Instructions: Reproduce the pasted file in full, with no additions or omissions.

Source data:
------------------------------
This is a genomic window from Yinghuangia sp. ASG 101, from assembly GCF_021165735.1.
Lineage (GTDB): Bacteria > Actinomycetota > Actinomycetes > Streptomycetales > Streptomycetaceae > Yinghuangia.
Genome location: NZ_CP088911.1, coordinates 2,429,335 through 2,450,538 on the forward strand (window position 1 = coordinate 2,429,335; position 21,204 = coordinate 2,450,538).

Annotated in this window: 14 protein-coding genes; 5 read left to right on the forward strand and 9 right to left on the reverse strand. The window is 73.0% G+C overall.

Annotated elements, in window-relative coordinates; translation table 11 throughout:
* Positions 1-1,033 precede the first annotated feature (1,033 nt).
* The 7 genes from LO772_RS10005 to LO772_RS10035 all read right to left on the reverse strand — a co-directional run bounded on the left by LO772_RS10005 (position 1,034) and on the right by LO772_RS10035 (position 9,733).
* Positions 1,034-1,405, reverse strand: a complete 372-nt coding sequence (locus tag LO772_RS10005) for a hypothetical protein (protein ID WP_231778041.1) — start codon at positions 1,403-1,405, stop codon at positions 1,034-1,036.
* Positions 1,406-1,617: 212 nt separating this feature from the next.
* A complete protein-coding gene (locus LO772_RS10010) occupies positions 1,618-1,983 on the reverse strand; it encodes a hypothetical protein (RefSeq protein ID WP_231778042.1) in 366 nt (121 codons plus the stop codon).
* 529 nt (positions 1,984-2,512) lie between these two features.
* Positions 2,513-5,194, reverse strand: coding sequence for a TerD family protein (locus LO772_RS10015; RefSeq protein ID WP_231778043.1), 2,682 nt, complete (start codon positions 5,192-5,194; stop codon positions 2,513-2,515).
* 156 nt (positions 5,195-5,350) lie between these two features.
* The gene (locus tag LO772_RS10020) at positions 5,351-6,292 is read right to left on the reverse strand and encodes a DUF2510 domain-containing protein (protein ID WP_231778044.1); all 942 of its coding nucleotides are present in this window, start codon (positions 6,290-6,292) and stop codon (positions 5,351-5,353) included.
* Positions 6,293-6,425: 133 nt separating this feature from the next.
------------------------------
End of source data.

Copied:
This is a genomic window from Yinghuangia sp. ASG 101, from assembly GCF_021165735.1.
Lineage (GTDB): Bacteria > Actinomycetota > Actinomycetes > Streptomycetales > Streptomycetaceae > Yinghuangia.
Genome location: NZ_CP088911.1, coordinates 2,429,335 through 2,450,538 on the forward strand (window position 1 = coordinate 2,429,335; position 21,204 = coordinate 2,450,538).

Annotated in this window: 14 protein-coding genes; 5 read left to right on the forward strand and 9 right to left on the reverse strand. The window is 73.0% G+C overall.

Annotated elements, in window-relative coordinates; translation table 11 throughout:
* Positions 1-1,033 precede the first annotated feature (1,033 nt).
* The 7 genes from LO772_RS10005 to LO772_RS10035 all read right to left on the reverse strand — a co-directional run bounded on the left by LO772_RS10005 (position 1,034) and on the right by LO772_RS10035 (position 9,733).
* Positions 1,034-1,405, reverse strand: a complete 372-nt coding sequence (locus tag LO772_RS10005) for a hypothetical protein (protein ID WP_231778041.1) — start codon at positions 1,403-1,405, stop codon at positions 1,034-1,036.
* Positions 1,406-1,617: 212 nt separating this feature from the next.
* A complete protein-coding gene (locus LO772_RS10010) occupies positions 1,618-1,983 on the reverse strand; it encodes a hypothetical protein (RefSeq protein ID WP_231778042.1) in 366 nt (121 codons plus the stop codon).
* 529 nt (positions 1,984-2,512) lie between these two features.
* Positions 2,513-5,194, reverse strand: coding sequence for a TerD family protein (locus LO772_RS10015; RefSeq protein ID WP_231778043.1), 2,682 nt, complete (start codon positions 5,192-5,194; stop codon positions 2,513-2,515).
* 156 nt (positions 5,195-5,350) lie between these two features.
* The gene (locus tag LO772_RS10020) at positions 5,351-6,292 is read right to left on the reverse strand and encodes a DUF2510 domain-containing protein (protein ID WP_231778044.1); all 942 of its coding nucleotides are present in this window, start codon (positions 6,290-6,292) and stop codon (positions 5,351-5,353) included.
* Positions 6,293-6,425: 133 nt separating this feature from the next.